When making the decision, floating or named, make sure to think about the following:

  • How many concurrent users do we have?
  • Do we have a lot of employee changeover?
  • How many total engineers/requirements managers will use the software daily?
  • How many reviewers will be using the software daily?
  • What is our budget?

Still not sure? Talk to us. We’d be happy to help you decide which option is best for you.

Read next: Innoslate Enterprise vs. Innoslate Cloud – What Is Right For Me?

Why Use an Integrated Solution for Requirements Management and MBSE?

Systems Engineering and Requirements Management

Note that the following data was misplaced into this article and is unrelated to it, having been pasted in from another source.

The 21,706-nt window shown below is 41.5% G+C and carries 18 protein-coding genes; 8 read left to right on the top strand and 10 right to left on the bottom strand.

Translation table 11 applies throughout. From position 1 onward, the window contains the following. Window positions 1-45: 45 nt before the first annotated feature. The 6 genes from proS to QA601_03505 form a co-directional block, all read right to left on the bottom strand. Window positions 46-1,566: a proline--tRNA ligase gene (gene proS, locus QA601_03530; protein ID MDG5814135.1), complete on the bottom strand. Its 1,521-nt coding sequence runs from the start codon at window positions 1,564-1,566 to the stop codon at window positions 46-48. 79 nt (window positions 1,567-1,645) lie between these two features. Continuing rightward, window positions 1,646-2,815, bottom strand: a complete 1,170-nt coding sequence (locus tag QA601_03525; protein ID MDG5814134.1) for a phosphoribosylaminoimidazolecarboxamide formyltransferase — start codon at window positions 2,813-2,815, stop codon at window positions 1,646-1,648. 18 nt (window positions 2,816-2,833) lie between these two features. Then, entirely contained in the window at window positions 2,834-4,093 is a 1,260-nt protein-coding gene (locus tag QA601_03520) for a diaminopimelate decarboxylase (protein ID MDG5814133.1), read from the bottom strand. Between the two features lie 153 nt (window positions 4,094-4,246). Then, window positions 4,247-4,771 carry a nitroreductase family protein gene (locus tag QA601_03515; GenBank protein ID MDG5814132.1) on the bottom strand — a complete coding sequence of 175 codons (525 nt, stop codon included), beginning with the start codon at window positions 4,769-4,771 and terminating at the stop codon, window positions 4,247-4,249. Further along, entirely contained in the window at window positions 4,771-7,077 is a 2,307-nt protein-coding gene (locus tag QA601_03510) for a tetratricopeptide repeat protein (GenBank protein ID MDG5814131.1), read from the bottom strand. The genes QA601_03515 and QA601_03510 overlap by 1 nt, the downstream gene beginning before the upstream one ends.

One of the questions we get most is “Why should we get a tool that does both requirements management and MBSE?” With the growth of SaaS products, we are seeing industries all over using an integrated platform. For example, the crm we use, Hubspot, has taken advantage of the unique capabilities of the SaaS market. Hubspot integrated the entire marketing lifecycle into one place from content management, analytics, email automation, etc. We’ve greatly benefited from using only one tool for all of our marketing efforts. Innoslate provides similar benefits with its integrated platform for the entire product lifecycle including the the process modeling, risk analysis, and testing.